Can you believe it? The Flyers finally won an outdoor game! It really happened! And we’re here with a somewhat abbreviated selection of things we learned because, let’s be honest the conditions were far from favorable in this one and it’s hard to make too many notes about level of play when the ice is covered in puddles and all of the players can barely through their visors with all of the rain. But we’ve got a couple notes for you fine folks.
All stats via Natural Stat Trick and NHL.com
1. Shots and all
Normally this is a section that save for later in the article, but we’re just going to get it out of the way early. Let’s get weird.
Anyway, this wasn’t the best night we’ve seen from the Flyers on the shot generation front. Things started out pretty rough, as the Flyers were out-shot 18 to eight and out-chanced 26 to 11 in the first period alone. They were able to come back some, and dominating in the third period (picking up 18 shots to the Penguins’ 10, and 32 attempts to their 16 across all situations) helped them pick up some ground, but they still closed out the game with an adjusted 40.92 CF%. So it seems this was an example of the Flyers being opportunistic, and making the most of their chances when they got them, and we can’t complaint too much, given the ultimate result, even if we know the overall process left a bit to be desired.
2. The Couturier line shines again
Another day, another game where we have to extend a nod to Sean Couturier’s line for a bit of very good work. Let’s just get the first bit of flash out of the way, first, in the form of this nice feed form Oskar Lindblom to Couturier for the goal that tied things up for the Flyers the first time.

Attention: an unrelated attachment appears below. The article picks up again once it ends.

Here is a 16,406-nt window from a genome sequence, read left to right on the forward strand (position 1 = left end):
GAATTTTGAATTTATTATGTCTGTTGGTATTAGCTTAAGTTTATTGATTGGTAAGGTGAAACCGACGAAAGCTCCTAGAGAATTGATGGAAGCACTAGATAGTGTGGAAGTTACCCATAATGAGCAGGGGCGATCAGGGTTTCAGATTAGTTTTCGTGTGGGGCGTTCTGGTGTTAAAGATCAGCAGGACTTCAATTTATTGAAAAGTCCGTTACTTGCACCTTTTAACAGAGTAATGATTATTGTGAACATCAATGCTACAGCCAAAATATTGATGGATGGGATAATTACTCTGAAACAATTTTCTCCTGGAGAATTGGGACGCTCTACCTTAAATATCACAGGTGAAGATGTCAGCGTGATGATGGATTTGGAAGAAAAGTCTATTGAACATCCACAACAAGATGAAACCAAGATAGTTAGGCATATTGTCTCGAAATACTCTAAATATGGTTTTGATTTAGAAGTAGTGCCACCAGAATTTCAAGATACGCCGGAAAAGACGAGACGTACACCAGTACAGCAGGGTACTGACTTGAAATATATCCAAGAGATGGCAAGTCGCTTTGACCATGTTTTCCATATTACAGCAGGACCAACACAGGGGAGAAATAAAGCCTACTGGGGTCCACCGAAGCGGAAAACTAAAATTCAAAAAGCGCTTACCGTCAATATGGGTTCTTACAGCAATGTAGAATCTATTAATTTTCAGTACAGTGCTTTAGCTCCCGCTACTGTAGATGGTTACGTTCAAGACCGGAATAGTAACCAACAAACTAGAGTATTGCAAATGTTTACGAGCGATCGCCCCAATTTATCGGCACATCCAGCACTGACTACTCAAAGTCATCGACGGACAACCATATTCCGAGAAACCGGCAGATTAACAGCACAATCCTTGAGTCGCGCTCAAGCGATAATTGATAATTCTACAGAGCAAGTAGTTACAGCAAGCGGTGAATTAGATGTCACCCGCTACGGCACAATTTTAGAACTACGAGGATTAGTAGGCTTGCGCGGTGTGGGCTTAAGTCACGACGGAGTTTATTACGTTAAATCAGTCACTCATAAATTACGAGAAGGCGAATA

COUTURIER TIES THE GAME! pic.twitter.com/6KeXSUWkVT— Broad Street Hockey (@BroadStHockey) February 24, 2019
All in all, the line looked solid across the whole of the night. The numbers for everyone on the Flyers (save Michael Raffl and Wayne Simmonds, who managed to crack 50 CF%) weren’t great, but Couturier and Lindblom registered 3.15 and 4.57 CF%Rel, and the two of them plus Jake Voracek combined for seven shots (accounting for just over 30 percent of the team’s 5-on-5 shots). It’s not a surprising outcome, as this line has performed very well, of late, but it was nice to see them continuing to produce on this this bigger stage. They’re tapping into something remarkable here, and they’re not showing any signs of slowing down.
3. The power play!
Perhaps one of the more interesting quirks about this game is how little we have to say about the Flyers’ special teams. Not because they looked stale and uninteresting, but because we didn’t get to see a whole lot of them. With all of the chippiness that we saw in that game, it was more often than not no-calls or offsetting minors. So what we got were two Flyers power plays, and that’s just about it.
They didn’t get a whole lot going on their first attempt, when Jack Johnson was sent off for tripping early in the first (which says a lot about how things were going for the Flyers, honestly, as this knocked the Penguins down to three defensemen), struggling to connect on all of their passes cleanly and generate much in the way of danger. It would take a two-man advantage before they could get another one back, late in the third with the goalie pulled on the Matt Cullen penalty, and it was pretty sweet. Just James van Riemsdyk, doing his thing.
JVR on the doorstep! pic.twitter.com/puF9vocURw— Broad Street Hockey (@BroadStHockey) February 24, 2019
And, because we want to stretch this a little bit, the Flyers did a little bit more on the 6-on-5 man advantage inside the last minute of play in regulation.